Her present depression was a result of cumulative losses: the death of her husband and son two years earlier and the loss of her part-time work after a car accident in which she also lost her car. Shortly after, she noticed that she became more forgetful, more conscious of her health and developed a fear of falling. She became more helpless after her stroke and placement into the nursing home.
Although Mrs. H undeniably suffers from depression, many cultural features influence the working alliance and presentation of elderly African-American patients and other minority patients. Regarding the interview process, it is important to realize that patients often do not view current symptoms as depression. Excess physical disability from depression is often attributed to health problems. This lack of insight becomes a major problem in establishing compliance with medical treatment for depression.
It is important to realize that latent cultural issues (e.g., skin color, feelings of inferiority) do not surface immediately. Issues like those described in this case emerge only after a relationship is established, rarely on the first session, and often must be interpreted or confronted directly.
Extended family networks are clearly important when family size is small or when the immediate family is not cohesive, or lacks money or resources, as may occur in poor minority families. Compensatory relationships may be one key to successful aging. This is probably the reason why Vaillant and Mukamal (2001) found no correlation between successful aging and warmth of parental experiences, contrary to the stereotype. In this case, compensatory positive relationships can come from extended family or especially the church for African-Americans. Both lead to growth and development.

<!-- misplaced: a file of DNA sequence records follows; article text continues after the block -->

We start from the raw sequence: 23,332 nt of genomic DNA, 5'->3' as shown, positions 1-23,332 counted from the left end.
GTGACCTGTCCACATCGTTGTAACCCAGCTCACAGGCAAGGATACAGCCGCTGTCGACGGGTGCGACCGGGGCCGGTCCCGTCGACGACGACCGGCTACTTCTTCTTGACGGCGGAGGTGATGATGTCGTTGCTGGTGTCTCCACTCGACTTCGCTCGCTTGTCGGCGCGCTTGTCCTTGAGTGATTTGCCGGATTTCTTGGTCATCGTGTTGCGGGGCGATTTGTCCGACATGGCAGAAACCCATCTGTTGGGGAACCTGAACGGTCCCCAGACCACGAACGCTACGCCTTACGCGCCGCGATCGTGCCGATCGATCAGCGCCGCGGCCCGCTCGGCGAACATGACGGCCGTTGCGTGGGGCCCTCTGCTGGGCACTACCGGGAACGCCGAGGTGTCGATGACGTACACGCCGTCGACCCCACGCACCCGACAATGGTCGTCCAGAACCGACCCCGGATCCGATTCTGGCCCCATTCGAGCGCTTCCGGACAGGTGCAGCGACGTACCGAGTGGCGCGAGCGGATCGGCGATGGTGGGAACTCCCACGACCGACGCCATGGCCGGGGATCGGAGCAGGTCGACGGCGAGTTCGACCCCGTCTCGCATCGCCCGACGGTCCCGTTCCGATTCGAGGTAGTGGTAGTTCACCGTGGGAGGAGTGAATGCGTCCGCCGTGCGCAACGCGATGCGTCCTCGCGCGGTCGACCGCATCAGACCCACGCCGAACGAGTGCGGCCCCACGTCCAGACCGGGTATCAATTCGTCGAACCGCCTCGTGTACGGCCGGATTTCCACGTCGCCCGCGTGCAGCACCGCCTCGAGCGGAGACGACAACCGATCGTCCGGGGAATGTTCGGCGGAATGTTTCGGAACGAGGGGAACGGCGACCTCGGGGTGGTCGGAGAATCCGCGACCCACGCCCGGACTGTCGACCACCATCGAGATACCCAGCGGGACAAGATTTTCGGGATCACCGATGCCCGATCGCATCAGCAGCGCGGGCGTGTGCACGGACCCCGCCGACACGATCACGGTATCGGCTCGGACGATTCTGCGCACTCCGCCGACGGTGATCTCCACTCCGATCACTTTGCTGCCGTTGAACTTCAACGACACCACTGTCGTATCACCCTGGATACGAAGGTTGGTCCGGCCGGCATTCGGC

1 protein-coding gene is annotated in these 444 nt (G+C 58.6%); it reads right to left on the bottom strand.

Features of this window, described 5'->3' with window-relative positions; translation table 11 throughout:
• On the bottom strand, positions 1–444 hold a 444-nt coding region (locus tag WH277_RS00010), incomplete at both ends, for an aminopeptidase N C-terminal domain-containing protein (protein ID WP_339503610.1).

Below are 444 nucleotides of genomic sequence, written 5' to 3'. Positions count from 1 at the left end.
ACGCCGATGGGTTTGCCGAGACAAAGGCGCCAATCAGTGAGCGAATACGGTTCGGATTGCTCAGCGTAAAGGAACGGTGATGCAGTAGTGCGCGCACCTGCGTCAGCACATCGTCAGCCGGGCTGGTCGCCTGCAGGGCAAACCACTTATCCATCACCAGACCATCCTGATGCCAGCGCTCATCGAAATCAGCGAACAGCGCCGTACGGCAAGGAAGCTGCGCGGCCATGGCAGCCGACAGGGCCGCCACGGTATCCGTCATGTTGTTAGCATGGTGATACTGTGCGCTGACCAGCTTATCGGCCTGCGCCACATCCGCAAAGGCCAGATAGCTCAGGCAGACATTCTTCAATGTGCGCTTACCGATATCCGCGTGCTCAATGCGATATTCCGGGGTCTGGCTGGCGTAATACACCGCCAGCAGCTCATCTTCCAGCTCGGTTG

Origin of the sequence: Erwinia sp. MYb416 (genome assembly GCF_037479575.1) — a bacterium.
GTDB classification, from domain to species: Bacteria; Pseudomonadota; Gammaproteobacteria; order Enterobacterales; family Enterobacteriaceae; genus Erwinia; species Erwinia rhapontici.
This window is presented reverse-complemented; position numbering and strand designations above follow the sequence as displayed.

Social supports and a sense of mastery over one's situation are often viewed as major buffers against stress. Although universal issues, this seems especially important for minority individuals. Kleinman (1988), in his landmark book, summarized life event changes perceived as stressful in the presence of inadequate social support and ineffective coping responses casually contributing to the onset of medical and mental disorders. In the case of Mrs. H, her cumulative losses all proved catastrophic, especially in the absence of social supports.
The underlying thread in this and many other minority cases is that low self-esteem caused by racism, not a personality disorder, influences treatment. "Disconfirming cultural labels foster ruinous cycles of generalized hopelessness that undermine one's identity," Kleinman (1988) wrote. It is clear that this concept about color and the unconscious devaluation of darker skin exists even within a minority community. If being poor makes one second class, being a minority makes one third class, being dark-skinned and a woman may make one feel below third class. Stigmatizing labels induce feelings of guilt, worthlessness and negative self-identity conducing to despair (Dressler, 1985). Cultural labels act as self-fulfilling prophecy in mental disease. African-Americans are recognized by their physical features and are treated accordingly (U.S. Department of Health and Human Services, 2001).
How does one understand why people like Mrs. H do not attribute or link their low self-esteem directly to racism despite the inextricable relationship between the two? The answer is that the personal experiences of the individual seem overshadowed by the collective experience of the race. Patients like Mrs. H take racism for granted and seem unaware of its existence, despite its ever-present status. Sue and Sue (1999) confirmed, "African Americans differ significantly in their family and individual experiences." For some, like Mrs. H, the experience as a dark-skinned person of color played a large role in her identity but was perceived as an expectable aspect of being an African-American in the United States. Kleinman (1988) summarized: "Mental illnesses are the outcome of the creation of experience by physical stuff interacting with symbolic meaning å the experience of illness (or distress) is always a culturally shaped phenomenon."